Author(s): Ruh HG, van Rooijen G, Spijker J, Peeters FP, Schene AH
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Abstract BACKGROUND: Treatment resistant depressant (TRD) is classified in different staging models, but these are not used routinely. We aimed to identify staging models for TRD and compare them regarding predictive utility and reliability. METHODS: Systematic review of Pubmed, Embase and PsycINFO (1985-January 2010) without language limits, plus articles identified from reference lists of previous reviews. We excluded articles focusing on TRD treatment. We qualitatively summarized characteristics of the identified staging models, describing strengths and limitations for each model. If available, we reported results of validation studies. RESULTS: From 950 retrieved articles five staging models were found; the Antidepressant Treatment History Form, Thase and Rush Model, European Staging Model, Massachusetts General Hospital Staging model and the Maudsley Staging Model (MSM). Six studies investigated the predictive utility (of four models). We observed an evolution from single antidepressant adequacy ratings, towards a multidimensional and more continuous scored staging model which also introduced TRD characteristics (severity and duration). The operationalization criteria improved; the scoring of different treatment strategies (between/within class switching and augmentation/combination) changed according to the existing evidence. Over time, efforts to validate models improved. The predictive utility was assessed best for the MSM. LIMITATIONS: Few staging models existed; their reliability was hardly assessed. CONCLUSIONS: Despite validation of the MSM, further investigation of the reliability and predictive utility of TRD staging models and additional disease characteristics is required. Correct staging of TRD might improve generalizability of results from clinical studies and improve delivery of care to TRD patients. We propose methods to validate staging models in TRD. Copyright © 2011 Elsevier B.V. All rights reserved.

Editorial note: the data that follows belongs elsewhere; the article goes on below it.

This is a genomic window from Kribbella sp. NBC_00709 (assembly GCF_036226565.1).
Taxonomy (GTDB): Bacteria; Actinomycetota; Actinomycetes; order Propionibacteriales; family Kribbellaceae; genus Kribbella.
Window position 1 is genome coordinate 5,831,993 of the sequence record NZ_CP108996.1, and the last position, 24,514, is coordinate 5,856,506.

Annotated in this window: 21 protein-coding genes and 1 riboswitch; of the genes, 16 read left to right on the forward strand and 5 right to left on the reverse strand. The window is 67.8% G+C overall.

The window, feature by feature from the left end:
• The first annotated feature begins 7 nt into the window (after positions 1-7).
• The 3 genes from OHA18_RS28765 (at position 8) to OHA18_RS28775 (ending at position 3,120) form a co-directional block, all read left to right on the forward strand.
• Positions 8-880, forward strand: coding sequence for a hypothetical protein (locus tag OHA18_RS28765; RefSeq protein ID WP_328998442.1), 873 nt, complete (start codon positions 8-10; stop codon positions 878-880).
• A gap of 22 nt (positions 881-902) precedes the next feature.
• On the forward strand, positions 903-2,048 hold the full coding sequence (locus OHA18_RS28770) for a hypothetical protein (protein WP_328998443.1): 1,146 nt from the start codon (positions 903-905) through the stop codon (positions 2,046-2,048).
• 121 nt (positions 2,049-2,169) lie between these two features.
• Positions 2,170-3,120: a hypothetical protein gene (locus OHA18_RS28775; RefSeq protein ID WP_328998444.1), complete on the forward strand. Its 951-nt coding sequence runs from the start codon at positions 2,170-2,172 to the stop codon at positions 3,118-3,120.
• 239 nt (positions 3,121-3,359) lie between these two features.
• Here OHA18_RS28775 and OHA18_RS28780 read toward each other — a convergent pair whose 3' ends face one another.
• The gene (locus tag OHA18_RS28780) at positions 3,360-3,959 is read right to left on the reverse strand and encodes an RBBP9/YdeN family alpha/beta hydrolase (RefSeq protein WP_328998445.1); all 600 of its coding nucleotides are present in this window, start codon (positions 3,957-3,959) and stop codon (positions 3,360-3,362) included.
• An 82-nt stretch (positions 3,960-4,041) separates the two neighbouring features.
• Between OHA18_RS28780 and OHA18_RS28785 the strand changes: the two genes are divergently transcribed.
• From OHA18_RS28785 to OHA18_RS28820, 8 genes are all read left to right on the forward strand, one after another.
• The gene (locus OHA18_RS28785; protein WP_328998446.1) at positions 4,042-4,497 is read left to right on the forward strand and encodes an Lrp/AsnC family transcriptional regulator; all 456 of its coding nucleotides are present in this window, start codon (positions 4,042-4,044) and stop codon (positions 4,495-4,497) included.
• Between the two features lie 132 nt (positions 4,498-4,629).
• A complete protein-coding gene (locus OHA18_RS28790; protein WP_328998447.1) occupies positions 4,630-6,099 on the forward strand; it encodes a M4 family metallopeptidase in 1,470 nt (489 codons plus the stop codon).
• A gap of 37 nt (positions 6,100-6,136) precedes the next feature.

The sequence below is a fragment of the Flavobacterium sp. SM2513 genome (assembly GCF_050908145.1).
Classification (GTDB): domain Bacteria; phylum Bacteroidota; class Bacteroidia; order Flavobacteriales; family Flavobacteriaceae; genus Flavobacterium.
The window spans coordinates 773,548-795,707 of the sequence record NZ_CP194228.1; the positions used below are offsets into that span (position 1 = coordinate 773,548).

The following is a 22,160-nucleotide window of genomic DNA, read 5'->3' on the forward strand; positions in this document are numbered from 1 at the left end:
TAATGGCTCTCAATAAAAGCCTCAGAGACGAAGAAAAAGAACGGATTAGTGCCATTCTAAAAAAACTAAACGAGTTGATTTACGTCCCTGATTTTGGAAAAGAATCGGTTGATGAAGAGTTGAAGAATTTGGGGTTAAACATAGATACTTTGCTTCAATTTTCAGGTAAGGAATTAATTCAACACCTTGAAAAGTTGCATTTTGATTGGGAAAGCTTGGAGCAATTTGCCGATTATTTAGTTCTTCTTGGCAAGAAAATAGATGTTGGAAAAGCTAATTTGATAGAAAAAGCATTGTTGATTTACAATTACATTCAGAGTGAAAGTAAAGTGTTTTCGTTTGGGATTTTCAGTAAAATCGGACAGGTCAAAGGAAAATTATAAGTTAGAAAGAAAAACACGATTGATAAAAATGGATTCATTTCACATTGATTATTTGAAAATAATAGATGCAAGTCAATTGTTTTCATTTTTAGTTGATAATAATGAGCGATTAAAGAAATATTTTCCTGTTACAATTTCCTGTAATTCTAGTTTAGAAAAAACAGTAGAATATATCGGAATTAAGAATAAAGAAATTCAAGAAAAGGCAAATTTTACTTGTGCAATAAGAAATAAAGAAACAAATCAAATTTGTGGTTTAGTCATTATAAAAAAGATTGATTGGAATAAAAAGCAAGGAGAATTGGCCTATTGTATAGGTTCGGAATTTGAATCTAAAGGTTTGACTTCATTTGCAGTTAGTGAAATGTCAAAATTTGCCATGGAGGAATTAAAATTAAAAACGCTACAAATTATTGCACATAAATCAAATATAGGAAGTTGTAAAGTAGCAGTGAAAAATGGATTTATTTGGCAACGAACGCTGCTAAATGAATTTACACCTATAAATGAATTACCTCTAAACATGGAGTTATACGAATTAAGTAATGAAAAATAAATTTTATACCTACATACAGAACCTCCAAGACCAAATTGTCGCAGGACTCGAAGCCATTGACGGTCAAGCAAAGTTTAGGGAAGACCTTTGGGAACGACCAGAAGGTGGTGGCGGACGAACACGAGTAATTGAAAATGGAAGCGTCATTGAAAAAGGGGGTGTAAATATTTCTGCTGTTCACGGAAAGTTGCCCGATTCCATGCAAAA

This article was published in J Affect Disord
and referenced in Journal of Neuropsychopharmacology & Mental Health